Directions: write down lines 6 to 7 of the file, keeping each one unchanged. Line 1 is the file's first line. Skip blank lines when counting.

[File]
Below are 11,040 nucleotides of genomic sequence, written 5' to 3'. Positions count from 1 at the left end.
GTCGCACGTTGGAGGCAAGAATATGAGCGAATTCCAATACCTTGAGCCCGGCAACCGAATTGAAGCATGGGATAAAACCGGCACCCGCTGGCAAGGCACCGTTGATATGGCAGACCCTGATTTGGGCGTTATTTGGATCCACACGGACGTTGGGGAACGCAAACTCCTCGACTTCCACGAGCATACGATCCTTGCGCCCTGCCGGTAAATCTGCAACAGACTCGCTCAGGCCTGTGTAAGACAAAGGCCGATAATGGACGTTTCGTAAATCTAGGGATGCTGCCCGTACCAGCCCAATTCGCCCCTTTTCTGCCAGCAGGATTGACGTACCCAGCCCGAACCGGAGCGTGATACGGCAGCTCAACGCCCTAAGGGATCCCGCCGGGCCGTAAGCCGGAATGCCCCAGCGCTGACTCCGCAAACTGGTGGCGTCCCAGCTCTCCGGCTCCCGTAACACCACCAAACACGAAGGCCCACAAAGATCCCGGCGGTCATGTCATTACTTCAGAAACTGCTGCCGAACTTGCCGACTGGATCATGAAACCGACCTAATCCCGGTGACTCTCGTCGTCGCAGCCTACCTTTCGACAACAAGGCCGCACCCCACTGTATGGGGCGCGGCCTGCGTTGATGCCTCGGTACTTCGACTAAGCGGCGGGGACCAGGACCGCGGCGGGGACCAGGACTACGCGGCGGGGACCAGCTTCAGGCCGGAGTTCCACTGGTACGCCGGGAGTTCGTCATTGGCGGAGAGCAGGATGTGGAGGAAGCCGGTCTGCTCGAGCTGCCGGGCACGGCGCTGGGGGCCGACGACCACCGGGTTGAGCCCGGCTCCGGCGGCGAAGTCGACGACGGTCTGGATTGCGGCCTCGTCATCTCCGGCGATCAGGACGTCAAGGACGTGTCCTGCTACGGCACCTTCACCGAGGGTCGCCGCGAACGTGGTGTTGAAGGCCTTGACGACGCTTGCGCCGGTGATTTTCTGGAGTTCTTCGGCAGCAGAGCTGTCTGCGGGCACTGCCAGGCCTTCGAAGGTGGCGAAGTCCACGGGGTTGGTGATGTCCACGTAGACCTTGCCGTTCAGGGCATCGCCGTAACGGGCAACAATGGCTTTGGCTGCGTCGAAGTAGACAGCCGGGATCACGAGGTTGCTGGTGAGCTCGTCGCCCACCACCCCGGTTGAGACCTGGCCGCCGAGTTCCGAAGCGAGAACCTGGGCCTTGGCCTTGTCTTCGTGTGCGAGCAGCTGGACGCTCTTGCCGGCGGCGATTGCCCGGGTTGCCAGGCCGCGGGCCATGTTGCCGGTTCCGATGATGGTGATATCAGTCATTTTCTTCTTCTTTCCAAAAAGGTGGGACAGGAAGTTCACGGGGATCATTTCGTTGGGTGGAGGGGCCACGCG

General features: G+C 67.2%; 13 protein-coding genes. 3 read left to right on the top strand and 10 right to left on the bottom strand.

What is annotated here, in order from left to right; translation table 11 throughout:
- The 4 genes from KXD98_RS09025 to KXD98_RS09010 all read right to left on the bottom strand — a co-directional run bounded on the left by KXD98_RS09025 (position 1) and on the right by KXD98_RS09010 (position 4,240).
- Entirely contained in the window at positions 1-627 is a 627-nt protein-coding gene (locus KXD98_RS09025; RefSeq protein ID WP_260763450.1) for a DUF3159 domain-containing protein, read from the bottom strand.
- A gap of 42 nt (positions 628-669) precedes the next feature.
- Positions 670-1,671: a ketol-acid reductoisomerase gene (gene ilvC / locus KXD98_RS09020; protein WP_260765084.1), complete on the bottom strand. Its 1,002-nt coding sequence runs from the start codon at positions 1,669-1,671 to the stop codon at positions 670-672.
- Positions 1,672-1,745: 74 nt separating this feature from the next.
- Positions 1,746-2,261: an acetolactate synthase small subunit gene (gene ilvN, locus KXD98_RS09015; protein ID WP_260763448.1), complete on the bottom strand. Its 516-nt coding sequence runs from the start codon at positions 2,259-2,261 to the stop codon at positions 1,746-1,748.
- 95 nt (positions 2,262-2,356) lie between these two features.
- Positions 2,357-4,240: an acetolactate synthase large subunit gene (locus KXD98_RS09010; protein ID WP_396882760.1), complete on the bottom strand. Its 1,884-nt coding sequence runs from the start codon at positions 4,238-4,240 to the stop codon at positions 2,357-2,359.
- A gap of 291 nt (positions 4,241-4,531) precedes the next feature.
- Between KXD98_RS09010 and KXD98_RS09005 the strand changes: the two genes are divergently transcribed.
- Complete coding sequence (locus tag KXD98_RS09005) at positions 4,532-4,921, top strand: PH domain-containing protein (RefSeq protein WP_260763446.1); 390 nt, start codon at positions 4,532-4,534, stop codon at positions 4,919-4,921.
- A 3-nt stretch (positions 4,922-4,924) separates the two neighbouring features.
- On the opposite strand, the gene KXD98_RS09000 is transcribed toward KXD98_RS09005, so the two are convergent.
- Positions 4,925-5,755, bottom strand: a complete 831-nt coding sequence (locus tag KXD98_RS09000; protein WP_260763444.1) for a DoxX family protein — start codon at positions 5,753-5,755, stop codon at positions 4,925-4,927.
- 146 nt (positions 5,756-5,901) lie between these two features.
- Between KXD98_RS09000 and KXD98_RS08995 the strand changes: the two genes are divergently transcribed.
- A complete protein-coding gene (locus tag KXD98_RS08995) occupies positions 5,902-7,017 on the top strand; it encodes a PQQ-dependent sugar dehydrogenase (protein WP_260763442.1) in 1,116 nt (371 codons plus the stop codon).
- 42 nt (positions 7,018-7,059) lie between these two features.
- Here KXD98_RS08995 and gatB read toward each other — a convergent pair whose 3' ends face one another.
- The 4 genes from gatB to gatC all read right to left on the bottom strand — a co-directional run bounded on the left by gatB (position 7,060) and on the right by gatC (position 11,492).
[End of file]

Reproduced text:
- Entirely contained in the window at positions 1-627 is a 627-nt protein-coding gene (locus KXD98_RS09025; RefSeq protein ID WP_260763450.1) for a DUF3159 domain-containing protein, read from the bottom strand.
- A gap of 42 nt (positions 628-669) precedes the next feature.